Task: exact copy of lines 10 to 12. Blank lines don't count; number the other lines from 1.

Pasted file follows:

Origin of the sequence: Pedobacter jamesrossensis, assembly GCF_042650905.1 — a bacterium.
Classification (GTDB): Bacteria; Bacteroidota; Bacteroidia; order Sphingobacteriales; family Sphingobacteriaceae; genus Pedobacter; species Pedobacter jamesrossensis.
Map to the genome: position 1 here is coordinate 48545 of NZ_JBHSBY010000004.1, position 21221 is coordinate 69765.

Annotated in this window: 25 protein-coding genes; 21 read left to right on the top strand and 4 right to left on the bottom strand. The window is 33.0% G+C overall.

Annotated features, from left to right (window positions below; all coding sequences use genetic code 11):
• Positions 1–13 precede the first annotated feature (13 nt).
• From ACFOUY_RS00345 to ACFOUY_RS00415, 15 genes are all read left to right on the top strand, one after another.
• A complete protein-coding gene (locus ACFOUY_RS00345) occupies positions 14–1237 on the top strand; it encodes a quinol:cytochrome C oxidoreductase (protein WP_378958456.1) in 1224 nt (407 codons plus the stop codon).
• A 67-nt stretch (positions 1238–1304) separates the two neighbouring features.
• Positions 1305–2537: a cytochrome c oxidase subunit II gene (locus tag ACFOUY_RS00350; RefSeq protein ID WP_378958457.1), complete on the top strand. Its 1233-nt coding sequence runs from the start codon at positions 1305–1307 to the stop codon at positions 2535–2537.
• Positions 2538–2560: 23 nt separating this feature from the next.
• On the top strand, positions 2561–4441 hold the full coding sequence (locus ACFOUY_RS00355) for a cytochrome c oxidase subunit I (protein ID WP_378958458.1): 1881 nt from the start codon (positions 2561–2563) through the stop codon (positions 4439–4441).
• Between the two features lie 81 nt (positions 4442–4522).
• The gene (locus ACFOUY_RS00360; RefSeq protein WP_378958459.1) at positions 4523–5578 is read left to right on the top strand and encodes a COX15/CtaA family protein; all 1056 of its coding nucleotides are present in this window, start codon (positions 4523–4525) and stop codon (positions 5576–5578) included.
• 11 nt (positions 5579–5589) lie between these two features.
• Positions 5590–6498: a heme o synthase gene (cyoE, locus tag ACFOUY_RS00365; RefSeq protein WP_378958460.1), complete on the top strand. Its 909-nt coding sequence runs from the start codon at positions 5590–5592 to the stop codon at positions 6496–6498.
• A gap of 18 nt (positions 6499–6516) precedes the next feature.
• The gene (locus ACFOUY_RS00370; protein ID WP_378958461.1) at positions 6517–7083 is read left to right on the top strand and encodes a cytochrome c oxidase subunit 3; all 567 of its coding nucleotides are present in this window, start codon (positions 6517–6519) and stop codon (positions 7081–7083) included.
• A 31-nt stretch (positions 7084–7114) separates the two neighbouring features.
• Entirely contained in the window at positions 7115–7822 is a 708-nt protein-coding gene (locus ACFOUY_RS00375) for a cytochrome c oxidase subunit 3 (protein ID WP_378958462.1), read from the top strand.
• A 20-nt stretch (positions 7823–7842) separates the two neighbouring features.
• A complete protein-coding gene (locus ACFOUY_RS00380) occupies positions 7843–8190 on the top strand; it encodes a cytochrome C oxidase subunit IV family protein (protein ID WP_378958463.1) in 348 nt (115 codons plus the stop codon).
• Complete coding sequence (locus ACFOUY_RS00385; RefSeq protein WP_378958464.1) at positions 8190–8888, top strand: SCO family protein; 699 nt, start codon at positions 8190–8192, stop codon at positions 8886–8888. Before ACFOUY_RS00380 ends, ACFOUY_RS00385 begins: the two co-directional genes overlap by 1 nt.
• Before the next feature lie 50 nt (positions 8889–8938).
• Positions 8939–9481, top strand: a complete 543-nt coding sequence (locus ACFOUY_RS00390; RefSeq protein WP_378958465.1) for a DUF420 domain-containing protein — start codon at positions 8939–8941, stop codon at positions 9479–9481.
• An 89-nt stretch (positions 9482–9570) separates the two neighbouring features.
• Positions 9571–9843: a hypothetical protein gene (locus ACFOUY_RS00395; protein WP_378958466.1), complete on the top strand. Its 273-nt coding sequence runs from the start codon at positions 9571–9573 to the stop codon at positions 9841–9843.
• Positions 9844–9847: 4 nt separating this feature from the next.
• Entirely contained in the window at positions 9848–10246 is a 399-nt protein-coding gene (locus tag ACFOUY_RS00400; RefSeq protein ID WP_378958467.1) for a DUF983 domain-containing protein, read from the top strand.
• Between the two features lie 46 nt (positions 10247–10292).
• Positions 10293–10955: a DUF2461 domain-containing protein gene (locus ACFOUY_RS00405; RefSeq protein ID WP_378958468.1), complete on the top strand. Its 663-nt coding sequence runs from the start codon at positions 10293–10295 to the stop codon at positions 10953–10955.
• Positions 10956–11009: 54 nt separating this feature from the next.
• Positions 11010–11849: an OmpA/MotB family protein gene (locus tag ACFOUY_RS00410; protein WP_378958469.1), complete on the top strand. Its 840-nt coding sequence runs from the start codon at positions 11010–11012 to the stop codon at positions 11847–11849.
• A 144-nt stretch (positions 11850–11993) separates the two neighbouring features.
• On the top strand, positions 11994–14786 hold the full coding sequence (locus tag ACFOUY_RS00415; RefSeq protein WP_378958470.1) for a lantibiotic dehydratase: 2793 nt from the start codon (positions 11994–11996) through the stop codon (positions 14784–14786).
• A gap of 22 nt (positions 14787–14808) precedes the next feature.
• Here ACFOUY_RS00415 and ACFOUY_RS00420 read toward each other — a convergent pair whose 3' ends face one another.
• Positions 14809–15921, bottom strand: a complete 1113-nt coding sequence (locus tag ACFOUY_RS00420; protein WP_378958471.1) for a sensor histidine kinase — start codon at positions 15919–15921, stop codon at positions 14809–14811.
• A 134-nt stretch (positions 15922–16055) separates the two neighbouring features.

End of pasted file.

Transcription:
• Positions 1305–2537: a cytochrome c oxidase subunit II gene (locus tag ACFOUY_RS00350; RefSeq protein ID WP_378958457.1), complete on the top strand. Its 1233-nt coding sequence runs from the start codon at positions 1305–1307 to the stop codon at positions 2535–2537.
• Positions 2538–2560: 23 nt separating this feature from the next.
• On the top strand, positions 2561–4441 hold the full coding sequence (locus ACFOUY_RS00355) for a cytochrome c oxidase subunit I (protein ID WP_378958458.1): 1881 nt from the start codon (positions 2561–2563) through the stop codon (positions 4439–4441).